So you had a J-1 Visa-Is EB-5 an Option? -

So you had a J-1 Visa–Is EB-5 an Option?

Kate Kalmykov

by Sylvia Sobcyzk

J-1 visa holders subject to the two year home residency requirement can look toward the EB-5 program for permanent residency under certain conditions. J-1 visas are issued to foreign nationals who are accepted to participate in exchange visitor programs authorized by United States Citizenship and Immigration Services (USCIS). J-1 visa holders include scholars, trainees, teachers, professors, research assistants, specialists, or leaders of a field of specialized knowledge or skill.

Certain J-1 visa holders must reside in the country of their nationality or country of last residence for two years after completion of their program before becoming eligible to apply for permanent resident status, which includes investment through the EB-5 program. The two year requirement is cumulative and not continuous. This means that J-1 visa holders do not have to be in their home country for two years without interruption, but can leave and come back to their home country with that time added toward the two year total.

The two year home residency requirement applies to J-1 visa holders who meet one of the following categories:

  1. Participants in a program that received funding from the U.S. government or from the government of the  J-1 visa holder’s nationality or country of last residence;
  2. Visa holders who came to the United States or obtained a J-1 visa in order to receive graduate medical education or training; or
  3. Visa holders who are foreign nationals or residents of countries designated by the United States Department of State (DOS) as clearly requiring the services of people engaged in the a field of specialized knowledge or skill as published in the DOS Exchange Visitor Skills List.


The Exchange Visitor Skills List and the designated countries can be viewed on the DOS website.

If a country does not appear on the list or was removed from the list, J-1 visa holders from that country are not subject to the two year home residency requirement based upon the skills list. J-1 visa holders who received their J-1 visa on or after June 28, 2009 are governed by the 2009 skills list. Entry on a program between 2007 and 2009 is governed by the 2007 skills list, and entry prior to 2007 is governed by the 1984 list.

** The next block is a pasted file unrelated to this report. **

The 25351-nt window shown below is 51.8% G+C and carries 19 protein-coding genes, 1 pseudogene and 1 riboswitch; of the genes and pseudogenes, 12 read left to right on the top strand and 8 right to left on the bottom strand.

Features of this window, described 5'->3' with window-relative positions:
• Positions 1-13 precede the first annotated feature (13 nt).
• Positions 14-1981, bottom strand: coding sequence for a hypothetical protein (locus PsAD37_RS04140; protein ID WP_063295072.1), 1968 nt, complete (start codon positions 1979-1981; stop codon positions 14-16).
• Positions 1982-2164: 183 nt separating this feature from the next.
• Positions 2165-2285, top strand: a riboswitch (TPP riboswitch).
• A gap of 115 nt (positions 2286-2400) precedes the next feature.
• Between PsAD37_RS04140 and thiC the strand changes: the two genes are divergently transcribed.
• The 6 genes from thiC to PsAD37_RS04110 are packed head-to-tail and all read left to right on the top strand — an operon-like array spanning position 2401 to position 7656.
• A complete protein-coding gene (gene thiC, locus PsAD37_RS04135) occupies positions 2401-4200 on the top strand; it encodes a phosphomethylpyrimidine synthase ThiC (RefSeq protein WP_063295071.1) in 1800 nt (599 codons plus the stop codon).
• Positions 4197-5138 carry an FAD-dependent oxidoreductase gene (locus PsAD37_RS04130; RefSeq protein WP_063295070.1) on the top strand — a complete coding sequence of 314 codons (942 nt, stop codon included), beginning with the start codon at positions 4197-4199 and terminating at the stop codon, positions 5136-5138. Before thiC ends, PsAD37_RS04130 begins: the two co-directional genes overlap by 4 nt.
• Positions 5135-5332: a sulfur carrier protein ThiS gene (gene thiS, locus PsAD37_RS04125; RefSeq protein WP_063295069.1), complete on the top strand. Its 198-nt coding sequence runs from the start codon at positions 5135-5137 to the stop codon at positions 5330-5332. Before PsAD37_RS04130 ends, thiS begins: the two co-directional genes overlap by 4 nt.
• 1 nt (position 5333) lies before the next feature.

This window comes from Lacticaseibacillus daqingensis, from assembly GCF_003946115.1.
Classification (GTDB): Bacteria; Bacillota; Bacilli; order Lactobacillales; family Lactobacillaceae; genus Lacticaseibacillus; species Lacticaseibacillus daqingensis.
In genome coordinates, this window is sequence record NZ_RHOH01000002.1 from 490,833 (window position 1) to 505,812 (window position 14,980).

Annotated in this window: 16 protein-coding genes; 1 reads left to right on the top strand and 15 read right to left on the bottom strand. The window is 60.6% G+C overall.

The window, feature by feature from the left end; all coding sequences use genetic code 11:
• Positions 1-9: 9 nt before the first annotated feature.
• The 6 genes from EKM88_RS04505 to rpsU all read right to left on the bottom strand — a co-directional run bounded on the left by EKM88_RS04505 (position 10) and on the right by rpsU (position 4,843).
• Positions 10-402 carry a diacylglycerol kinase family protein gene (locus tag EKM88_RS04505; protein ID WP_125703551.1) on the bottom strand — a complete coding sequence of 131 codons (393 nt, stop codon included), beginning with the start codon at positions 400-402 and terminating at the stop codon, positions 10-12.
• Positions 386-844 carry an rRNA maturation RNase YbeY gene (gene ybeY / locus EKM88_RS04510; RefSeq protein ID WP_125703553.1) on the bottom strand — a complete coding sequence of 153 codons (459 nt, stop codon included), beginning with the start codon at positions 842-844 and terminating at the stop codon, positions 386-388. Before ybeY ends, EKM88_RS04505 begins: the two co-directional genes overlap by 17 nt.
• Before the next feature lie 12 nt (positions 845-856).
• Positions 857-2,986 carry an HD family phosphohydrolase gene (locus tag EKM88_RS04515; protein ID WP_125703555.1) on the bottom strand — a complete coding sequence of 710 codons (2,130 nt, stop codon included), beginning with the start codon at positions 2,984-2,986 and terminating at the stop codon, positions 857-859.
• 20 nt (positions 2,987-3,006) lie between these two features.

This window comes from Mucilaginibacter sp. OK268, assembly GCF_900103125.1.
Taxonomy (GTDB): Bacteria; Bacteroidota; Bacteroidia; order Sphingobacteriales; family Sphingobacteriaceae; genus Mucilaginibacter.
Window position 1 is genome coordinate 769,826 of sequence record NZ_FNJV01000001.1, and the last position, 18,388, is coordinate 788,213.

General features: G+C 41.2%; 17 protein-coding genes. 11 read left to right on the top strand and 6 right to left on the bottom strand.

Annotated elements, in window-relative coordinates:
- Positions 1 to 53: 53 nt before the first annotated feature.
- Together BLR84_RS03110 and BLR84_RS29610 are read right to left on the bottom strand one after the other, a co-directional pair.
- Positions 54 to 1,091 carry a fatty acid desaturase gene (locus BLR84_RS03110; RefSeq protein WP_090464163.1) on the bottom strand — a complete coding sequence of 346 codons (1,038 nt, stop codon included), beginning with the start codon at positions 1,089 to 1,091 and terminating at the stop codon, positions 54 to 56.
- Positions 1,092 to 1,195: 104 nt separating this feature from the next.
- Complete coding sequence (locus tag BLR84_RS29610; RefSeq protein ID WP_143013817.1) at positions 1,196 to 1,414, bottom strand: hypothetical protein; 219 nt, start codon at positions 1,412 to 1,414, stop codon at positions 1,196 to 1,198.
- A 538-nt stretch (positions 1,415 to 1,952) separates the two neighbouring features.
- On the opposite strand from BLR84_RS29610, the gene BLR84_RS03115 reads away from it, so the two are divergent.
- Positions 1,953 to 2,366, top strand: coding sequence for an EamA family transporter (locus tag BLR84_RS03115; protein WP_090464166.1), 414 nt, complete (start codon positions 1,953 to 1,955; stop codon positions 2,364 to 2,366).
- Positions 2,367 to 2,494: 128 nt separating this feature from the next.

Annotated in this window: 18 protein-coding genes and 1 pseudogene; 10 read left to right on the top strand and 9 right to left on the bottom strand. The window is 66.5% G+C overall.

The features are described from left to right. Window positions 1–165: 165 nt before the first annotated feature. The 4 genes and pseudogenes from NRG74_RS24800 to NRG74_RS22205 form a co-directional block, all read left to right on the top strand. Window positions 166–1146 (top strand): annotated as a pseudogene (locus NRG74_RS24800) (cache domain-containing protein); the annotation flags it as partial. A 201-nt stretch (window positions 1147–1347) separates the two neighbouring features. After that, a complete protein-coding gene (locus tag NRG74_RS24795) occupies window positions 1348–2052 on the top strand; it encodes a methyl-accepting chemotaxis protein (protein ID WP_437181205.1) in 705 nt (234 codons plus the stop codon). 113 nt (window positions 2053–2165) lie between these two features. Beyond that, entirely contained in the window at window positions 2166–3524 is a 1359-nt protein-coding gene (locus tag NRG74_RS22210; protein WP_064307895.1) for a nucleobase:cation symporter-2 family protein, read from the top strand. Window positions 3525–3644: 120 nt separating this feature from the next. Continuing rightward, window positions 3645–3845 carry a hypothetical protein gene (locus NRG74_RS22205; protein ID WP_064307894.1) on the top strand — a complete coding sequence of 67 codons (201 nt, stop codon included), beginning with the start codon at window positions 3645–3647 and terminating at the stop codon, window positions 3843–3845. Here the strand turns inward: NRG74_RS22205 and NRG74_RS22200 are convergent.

EB-5 is an option for J-1 visa holders who are not subject to the two year home residency requirement.  EB-5 may also be possible if the J-1 visa holder who meets the requirements for a waiver under the Immigration and Nationality Act §212(e). The two year home residency waiver applies to J-1 visa holders who meet one or more of the following categories:

  1.  the J-1 visa holder’s home country does not object to grant of the waiver;
  2. exceptional hardship is demonstrated to a United States citizen or permanent resident spouse, parent, or child of the J-1 visa holder;
  3. fear of persecution is demonstrated on account of nationality, race, religion, political opinion, or membership in a particular social group;
  4. a request is made by a U.S. federal executive agency by demonstrating compliance with the two year return would be detrimental to a program or activity of interest to the agency and that granting the waiver would be in  public interest; or
  5. international medical graduates who are able to obtain recommendation of a federal or state agency interested in facilitating the medical graduate’s employment in a area requiring the services of medical professionals.

DISCLAIMER: The views expressed in this article are solely the views of the author and do not necessarily represent the views of the publisher, its employees. or its affiliates. The information found on this website is intended to be general information; it is not legal or financial advice. Specific legal or financial advice can only be given by a licensed professional with full knowledge of all the facts and circumstances of your particular situation. You should seek consultation with legal, immigration, and financial experts prior to participating in the EB-5 program Posting a question on this website does not create an attorney-client relationship. All questions you post will be available to the public; do not include confidential information in your question.